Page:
The present…

Today, EMS is integrated with other health care providers, public health and public safety agencies to provide community-based healthcare and management. EMS agencies and providers are involved in activities related to prevention education, illness and injury risk, acute illness and injury care, follow-up, treatment of chronic conditions and community health monitoring. This vision is also shared by the Injury Response Division of the National Center for Injury Prevention and Control/Centers for Disease Control and Prevention (NCIPC/CDC) and the American College of Emergency Physicians (ACEP) who have called for a better understanding of roles and collaboration between Public Health and EMS through their Appleseed Project initiative (CDC, 2004).

The reality …

As you can see, EMS has developed into more than a group of fire departments, rescue services and ambulance companies. While providing these additional and collaborative services, EMS remains the public’s emergency medical safety net.  Looking back to those 240 million 911 calls and the 17.25 million EMS-to-ED admissions, it’s clear that a significant amount of health assessment, care and triage occurs outside the hospital walls. In fact, there are no other healthcare providers that see patients in their own home or living environment quite like EMS. The “scene assessment” which is a fundamental EMS skill reveals more information about a person, their living conditions, their health, their support system and their coping mechanisms than any other assessment tool.  How many Primary Care providers, case managers or health plan administrators have this perspective into their own patient’s lives?

From where I sit with over 30 years of experience as an RN in Maternal-Child Health and EMS, I see several important questions that need further discussion and clarification before we can begin to understand how to move forward in improving the healthcare of our Nation.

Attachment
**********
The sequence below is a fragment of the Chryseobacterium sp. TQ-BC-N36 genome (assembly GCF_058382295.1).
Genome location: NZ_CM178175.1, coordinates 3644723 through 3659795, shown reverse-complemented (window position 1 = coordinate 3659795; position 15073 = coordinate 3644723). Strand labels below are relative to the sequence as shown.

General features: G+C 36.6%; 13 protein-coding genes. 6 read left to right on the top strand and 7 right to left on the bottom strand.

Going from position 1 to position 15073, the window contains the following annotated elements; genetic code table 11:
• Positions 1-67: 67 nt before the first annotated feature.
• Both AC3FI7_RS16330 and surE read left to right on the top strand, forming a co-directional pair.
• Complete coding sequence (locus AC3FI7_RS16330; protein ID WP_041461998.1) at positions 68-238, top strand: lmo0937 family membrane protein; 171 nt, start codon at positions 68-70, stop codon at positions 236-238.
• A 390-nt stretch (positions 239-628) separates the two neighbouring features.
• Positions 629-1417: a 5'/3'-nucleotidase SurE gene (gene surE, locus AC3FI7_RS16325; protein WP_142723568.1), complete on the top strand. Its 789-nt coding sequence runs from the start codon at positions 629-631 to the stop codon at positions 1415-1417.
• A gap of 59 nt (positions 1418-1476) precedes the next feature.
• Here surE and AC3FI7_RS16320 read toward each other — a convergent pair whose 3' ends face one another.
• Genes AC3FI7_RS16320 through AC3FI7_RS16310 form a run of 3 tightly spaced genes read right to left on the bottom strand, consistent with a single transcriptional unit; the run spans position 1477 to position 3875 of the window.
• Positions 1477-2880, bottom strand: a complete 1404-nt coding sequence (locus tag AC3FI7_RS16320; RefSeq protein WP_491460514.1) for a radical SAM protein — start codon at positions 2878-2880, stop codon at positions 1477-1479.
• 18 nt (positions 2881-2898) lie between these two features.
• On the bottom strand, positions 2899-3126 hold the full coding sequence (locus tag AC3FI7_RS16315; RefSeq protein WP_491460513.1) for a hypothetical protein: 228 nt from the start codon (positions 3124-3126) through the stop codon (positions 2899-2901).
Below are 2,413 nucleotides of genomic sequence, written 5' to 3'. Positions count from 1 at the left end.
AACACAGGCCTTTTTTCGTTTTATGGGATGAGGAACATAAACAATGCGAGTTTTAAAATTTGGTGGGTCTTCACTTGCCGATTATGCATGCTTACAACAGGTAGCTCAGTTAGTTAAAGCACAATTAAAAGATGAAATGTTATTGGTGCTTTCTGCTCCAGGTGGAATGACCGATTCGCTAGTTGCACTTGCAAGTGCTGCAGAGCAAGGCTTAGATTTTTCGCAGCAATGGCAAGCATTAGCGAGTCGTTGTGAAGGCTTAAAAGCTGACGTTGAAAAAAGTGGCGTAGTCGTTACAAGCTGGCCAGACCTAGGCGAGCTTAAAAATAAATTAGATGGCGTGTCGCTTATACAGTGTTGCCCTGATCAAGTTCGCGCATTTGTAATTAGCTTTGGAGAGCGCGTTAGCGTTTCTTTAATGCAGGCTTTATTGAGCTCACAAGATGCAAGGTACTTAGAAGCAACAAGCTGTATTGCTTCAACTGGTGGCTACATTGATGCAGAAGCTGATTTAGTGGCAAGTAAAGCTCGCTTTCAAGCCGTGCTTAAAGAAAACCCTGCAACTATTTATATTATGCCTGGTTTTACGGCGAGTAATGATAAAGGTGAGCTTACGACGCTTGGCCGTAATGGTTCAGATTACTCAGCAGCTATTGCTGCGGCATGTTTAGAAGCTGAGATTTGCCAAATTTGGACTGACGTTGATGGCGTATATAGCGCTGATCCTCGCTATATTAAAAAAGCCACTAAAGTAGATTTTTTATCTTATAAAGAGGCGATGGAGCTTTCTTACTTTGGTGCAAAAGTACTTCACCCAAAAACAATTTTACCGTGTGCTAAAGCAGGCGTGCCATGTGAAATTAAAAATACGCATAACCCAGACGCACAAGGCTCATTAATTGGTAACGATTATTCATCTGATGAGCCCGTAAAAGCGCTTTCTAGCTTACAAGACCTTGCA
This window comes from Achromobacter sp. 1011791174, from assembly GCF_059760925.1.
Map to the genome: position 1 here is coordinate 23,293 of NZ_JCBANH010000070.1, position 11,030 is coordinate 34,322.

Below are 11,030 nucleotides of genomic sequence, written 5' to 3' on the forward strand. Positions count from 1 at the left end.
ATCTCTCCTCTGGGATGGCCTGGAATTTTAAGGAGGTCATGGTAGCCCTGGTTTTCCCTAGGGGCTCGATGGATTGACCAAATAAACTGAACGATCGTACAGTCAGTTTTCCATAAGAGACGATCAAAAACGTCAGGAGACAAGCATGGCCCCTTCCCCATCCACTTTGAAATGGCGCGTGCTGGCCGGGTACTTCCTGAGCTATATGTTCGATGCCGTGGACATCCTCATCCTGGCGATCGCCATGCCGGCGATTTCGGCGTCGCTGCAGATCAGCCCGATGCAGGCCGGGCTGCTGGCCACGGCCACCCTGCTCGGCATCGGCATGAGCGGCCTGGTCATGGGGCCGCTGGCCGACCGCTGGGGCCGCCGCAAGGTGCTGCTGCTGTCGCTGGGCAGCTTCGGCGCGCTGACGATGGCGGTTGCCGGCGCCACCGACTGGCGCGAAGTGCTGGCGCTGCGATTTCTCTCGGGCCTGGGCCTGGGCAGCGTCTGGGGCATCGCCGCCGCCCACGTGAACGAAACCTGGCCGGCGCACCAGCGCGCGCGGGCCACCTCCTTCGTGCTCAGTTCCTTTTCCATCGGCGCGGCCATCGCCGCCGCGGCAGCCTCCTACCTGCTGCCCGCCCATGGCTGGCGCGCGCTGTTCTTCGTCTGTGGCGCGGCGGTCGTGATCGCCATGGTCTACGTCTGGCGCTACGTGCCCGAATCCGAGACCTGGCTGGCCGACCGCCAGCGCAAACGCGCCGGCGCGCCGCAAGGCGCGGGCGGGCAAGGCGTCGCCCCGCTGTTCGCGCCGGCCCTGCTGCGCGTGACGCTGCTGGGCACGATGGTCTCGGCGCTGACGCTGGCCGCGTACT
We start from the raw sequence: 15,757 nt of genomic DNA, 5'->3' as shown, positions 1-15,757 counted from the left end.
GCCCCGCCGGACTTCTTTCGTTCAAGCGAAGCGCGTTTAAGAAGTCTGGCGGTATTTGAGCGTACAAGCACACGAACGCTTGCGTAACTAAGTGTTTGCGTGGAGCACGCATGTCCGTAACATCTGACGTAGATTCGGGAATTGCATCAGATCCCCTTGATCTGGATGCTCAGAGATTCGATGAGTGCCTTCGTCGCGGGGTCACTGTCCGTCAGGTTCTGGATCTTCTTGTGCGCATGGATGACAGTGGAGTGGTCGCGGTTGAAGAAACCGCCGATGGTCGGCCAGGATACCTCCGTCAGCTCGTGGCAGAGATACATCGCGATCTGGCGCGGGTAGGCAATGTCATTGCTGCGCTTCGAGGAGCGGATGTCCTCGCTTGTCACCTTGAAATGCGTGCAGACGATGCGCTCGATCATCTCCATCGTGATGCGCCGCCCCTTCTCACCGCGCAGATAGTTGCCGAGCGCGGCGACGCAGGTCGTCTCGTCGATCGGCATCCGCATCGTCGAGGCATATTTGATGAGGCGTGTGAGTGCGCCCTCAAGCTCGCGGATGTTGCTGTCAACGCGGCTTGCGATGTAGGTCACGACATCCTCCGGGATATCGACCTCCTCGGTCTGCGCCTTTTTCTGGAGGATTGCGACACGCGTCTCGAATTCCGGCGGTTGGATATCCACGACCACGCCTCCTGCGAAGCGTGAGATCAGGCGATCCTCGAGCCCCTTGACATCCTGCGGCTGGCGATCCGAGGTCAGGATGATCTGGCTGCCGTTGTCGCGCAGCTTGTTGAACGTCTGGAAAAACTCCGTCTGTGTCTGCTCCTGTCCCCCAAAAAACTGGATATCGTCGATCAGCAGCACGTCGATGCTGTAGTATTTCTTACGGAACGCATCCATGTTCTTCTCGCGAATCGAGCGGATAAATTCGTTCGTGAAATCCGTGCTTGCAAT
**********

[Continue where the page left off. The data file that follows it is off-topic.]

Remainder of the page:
• How can we better educate individuals to utilize the 911 system for acuity appropriate reasons?
  • How do we encourage the use of Primary Care practitioners for non-emergent and urgent medical and injury complaints instead of defaulting to the approach of “if this is a medical emergency, please hang up and dial 911?
  • How do we share the burden of after-hours and weekend low-acuity patient needs?
  • How do we facilitate better communication and collaboration between EMS, public health, acute and chronic care case management, behavioral health and community services?
  • How do we move patients calling 911 for non-emergent or non-healthcare reasons into a public or human services system that will better meet their needs?

Communication, collaboration, connectivity, consistency and caring are all functions of healthcare, yet as the patient numbers and range of patient complaints increase, we all need to utilize each others skills, knowledge and expertise to meet the needs of our patient population. Reaching out to our colleagues may be the first step toward improvement, integration and understanding of our healthcare system.